Description: Fire in Africa is used by people for land-use activities (agriculture, herding, hunting, etc) and remains the dominant management tool in protected and non-protected areas. Future rainfall changes are expected to significantly impact regional fire regimes with nonlinear responses from the moist Afromontane forest to savanna grasslands. Moreover, human-modified fire regimes are widely considered by scientists to contribute to tropical ecosystem degradation, because fires participate to convert forest into open ecosystems and because artificial fire regime can also change savanna productivity and potentially herbivory. The last IPCC report recommends decreasing the use of fire in savannas to avoid fire propagation and uncontrolled catastrophic fire events into adjacent forests. These policy recommendations, however, lack information about the regulating or intermediate-disturbance role of fire in ecosystem equilibrium, the socio-environmental role of fire and about the long-term linkages between ecosystem functioning and fire in African forest and savanna systems.
Little is known about past trends in biomass burning, and about the way sedimentary records of the past in tropical areas can be used to inform ecosystem management, biodiversity conservation, sustainability, and to improve our understanding of fire ecology and fire practices in general. Millennial and high chronological-resolution fire records are thus urgently needed to document the climate, vegetation and land-use interplay in tropical areas, and understand the extent to which future fire regimes will affect ecosystem health and services, and the global carbon balance. In this session, we solicit contributions from various disciplines (ecology, archeology, geosciences, climate change research,…) and approaches related to fire history, land use with fire, fire risk assessment, ecosystem vulnerability to fire, fire benefits, fire drivers, fire modeling and fire projections for the future. The goal of this session is to gather the latest advances in the multi-faceted role of fire in Africa and to improve our understanding of the interactions among fire, vegetation, climate and societies that will ultimately pave the way for new perspectives and a better understanding of these complex interactions.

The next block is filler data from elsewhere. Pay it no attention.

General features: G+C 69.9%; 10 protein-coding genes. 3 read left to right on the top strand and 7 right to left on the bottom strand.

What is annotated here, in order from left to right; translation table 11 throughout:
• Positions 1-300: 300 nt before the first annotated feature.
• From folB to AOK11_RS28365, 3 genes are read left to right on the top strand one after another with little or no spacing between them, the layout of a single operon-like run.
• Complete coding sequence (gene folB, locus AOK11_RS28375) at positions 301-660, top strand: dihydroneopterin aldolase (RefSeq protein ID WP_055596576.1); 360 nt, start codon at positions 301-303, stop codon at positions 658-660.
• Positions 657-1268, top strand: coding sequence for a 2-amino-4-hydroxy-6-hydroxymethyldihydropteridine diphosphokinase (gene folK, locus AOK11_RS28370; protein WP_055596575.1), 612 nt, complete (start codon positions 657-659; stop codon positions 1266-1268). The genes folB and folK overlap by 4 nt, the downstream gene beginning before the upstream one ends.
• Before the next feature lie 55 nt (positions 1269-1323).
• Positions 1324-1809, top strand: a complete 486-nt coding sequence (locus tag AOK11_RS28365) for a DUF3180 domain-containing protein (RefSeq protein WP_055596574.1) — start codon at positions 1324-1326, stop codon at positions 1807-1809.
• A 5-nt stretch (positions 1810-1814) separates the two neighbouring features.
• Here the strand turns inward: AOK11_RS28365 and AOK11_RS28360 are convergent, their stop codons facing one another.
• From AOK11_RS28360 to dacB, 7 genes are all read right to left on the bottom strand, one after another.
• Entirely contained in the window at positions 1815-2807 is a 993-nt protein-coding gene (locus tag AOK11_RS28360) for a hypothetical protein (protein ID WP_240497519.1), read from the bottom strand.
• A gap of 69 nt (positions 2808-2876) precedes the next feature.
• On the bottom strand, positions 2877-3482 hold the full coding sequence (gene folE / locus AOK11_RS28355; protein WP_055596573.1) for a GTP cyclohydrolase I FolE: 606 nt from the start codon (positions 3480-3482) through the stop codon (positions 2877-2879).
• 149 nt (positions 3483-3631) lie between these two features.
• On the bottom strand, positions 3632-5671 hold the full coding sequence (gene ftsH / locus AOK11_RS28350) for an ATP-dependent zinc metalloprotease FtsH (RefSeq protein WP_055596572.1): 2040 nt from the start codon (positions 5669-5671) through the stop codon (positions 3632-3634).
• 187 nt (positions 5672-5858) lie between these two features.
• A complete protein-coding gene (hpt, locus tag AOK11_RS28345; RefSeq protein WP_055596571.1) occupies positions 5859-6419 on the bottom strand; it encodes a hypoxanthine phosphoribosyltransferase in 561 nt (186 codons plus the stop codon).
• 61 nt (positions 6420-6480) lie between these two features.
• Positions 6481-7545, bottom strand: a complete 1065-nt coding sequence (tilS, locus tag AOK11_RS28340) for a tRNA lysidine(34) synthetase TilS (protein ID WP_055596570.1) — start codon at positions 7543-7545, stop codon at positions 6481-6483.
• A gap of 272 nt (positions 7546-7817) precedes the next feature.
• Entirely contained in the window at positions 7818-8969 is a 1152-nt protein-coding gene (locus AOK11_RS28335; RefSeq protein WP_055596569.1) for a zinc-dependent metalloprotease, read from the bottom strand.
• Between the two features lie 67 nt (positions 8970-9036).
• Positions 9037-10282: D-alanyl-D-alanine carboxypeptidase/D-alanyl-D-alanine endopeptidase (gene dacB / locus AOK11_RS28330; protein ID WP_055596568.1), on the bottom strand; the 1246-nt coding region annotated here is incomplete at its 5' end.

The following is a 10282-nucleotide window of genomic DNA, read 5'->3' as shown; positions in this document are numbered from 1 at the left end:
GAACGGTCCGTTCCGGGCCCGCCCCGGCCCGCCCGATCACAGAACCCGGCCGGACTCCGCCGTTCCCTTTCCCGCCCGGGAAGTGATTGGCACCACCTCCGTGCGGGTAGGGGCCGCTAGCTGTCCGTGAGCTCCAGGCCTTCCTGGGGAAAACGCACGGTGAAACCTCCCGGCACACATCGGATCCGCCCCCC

FS06: African palaeoecology and archaeology perspectives on land use transformation: Africa Landuse6K
Convener(s): Rob Marchant, Emmanuel Ndiema & Paul Lane
Description: African landscapes today are the result of the cumulative effects of climate and land-use change over millennial timescales. Throughout Africa there have been a series of relatively rapid and high-magnitude environmental shifts characterised by changing hydrological budgets during the mid- to late Holocene. The past 6000 years have also seen significant changes in African hydroclimate, and in human interactions with East African ecologies. From the mid-Holocene, land use has both diversified and increased exponentially, this has been associated with the arrival of new subsistence systems, crops, migrants and technologies, all giving rise to a sequence of major phases of land-cover change. We welcome papers from the archaeological and palaeoenvironmental communities that document land-cover change, and environmental, subsistence and land-use transitions, over the past 6000 years. This session is part of the wider PAGES LandCover6k initiative that is galvanising archaeologists and palaeoecologists to piece together a global map of land cover change. The major aim of these reconstructions is to provide empirical information on anthropogenic land-cover change to climate modellers for the study of climate-vegetation interactions over time.